JOHN D. WILEY, MD
This beautifully-appointed room with a queen size bed was the office of the original builder of the Doctor’s Inn. The only room located on the first floor, this room is ADA accessible.
This room is named after Dr. John Wiley, who was born in Salem, New Jersey. He graduated from Jefferson Medical School in Philadelphia, PA and came to Cape May Court House when he bought the medical practice of Dr. Fifield whose office was two doors down on Main Street. After about twelve years he married the daughter of Hetty and Daniel Hand, who had by that time inherited a considerable amount of land. When he built this house in 1854, his medical practice was actually in the space where Room #0 is now located.
When the Civil War broke out this clean shaven Union sympathizer left Cape May Court House and became an army surgeon. When he returned home with a full beard and weary from the war he lived out the duration of his life until his death on Christmas Eve in 1891.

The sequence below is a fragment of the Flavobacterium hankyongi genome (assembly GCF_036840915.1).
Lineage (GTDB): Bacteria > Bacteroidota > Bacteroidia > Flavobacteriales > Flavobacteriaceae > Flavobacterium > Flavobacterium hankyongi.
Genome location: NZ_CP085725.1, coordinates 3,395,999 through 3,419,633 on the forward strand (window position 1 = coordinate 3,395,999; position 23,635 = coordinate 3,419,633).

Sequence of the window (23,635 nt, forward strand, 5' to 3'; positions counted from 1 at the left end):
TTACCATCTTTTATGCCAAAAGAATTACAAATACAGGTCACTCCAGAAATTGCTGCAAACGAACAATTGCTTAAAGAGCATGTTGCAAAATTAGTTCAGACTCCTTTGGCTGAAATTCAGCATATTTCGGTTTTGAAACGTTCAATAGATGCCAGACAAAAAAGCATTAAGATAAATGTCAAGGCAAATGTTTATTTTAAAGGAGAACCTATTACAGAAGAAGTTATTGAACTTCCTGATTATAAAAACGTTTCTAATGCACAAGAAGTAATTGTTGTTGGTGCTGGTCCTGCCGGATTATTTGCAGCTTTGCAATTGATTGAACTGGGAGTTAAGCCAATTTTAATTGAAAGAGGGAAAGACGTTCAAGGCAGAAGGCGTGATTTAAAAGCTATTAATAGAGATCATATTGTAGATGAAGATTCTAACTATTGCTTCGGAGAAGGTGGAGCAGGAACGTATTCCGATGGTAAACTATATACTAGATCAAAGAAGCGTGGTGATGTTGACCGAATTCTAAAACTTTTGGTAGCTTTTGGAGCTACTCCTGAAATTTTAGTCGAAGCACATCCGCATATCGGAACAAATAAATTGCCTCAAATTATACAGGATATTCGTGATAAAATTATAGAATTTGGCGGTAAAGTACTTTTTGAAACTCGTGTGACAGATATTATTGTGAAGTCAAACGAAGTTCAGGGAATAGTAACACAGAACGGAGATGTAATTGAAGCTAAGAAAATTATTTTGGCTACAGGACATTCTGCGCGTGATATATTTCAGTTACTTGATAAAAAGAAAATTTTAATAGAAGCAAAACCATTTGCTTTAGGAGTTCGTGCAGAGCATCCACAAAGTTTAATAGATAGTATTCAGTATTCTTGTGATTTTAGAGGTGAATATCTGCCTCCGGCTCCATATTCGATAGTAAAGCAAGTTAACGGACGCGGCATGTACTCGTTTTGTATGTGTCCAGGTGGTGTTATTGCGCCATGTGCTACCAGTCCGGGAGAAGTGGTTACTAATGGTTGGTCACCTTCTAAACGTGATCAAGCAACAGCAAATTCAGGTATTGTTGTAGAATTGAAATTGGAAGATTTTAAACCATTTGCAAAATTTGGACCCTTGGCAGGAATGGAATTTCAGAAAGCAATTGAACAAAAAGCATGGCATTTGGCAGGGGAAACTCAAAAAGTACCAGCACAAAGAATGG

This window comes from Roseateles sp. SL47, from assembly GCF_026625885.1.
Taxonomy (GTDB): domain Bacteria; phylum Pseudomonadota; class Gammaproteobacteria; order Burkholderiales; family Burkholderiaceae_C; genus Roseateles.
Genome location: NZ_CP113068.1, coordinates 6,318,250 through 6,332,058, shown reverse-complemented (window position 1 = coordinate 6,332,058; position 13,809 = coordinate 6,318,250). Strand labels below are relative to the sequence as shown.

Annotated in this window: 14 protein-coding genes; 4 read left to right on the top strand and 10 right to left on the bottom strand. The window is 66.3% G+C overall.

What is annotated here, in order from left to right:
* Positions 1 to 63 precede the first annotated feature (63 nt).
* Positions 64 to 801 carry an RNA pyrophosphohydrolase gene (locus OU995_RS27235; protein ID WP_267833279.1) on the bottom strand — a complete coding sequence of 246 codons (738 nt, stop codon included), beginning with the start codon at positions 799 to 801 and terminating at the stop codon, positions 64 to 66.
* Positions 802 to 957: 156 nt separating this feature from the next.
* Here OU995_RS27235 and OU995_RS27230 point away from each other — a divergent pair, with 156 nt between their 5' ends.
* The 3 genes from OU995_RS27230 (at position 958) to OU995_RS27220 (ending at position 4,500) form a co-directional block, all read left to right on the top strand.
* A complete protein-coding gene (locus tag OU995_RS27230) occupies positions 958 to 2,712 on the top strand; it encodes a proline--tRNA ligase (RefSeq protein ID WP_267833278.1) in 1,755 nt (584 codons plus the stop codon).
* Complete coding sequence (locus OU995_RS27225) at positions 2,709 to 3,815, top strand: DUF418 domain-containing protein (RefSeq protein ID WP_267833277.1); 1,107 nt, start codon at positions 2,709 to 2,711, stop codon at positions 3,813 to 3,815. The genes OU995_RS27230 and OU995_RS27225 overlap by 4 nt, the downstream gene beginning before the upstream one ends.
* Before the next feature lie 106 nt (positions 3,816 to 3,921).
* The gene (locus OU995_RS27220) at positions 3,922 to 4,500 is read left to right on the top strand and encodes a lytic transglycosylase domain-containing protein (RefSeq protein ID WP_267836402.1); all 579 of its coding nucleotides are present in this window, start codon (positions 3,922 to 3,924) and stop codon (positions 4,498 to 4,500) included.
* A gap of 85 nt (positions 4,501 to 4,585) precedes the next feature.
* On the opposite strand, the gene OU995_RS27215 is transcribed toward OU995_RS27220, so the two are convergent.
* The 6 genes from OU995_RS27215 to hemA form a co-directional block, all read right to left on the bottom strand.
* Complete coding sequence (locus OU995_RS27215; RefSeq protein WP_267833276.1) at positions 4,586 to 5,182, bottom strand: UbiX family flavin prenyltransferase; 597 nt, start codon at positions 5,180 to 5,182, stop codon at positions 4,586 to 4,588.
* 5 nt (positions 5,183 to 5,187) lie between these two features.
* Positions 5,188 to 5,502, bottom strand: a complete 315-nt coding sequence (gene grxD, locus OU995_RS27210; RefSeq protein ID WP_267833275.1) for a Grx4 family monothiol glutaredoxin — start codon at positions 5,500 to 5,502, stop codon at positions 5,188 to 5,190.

Always ahead of his time he was the first in town with indoor plumbing and he believed in the education of women. His elder daughter, Adele married into the Elmer Family. Adele had gone to St. Mary’s Hall in Burlington, New Jersey, a facility that still exists. This was the most advanced education for women available in the United States. The town of Elmer, New Jersey was named for Adele’s new family. Her daughter, Edith Elmer, married into the Wood Family.
ALBERT E. WOOD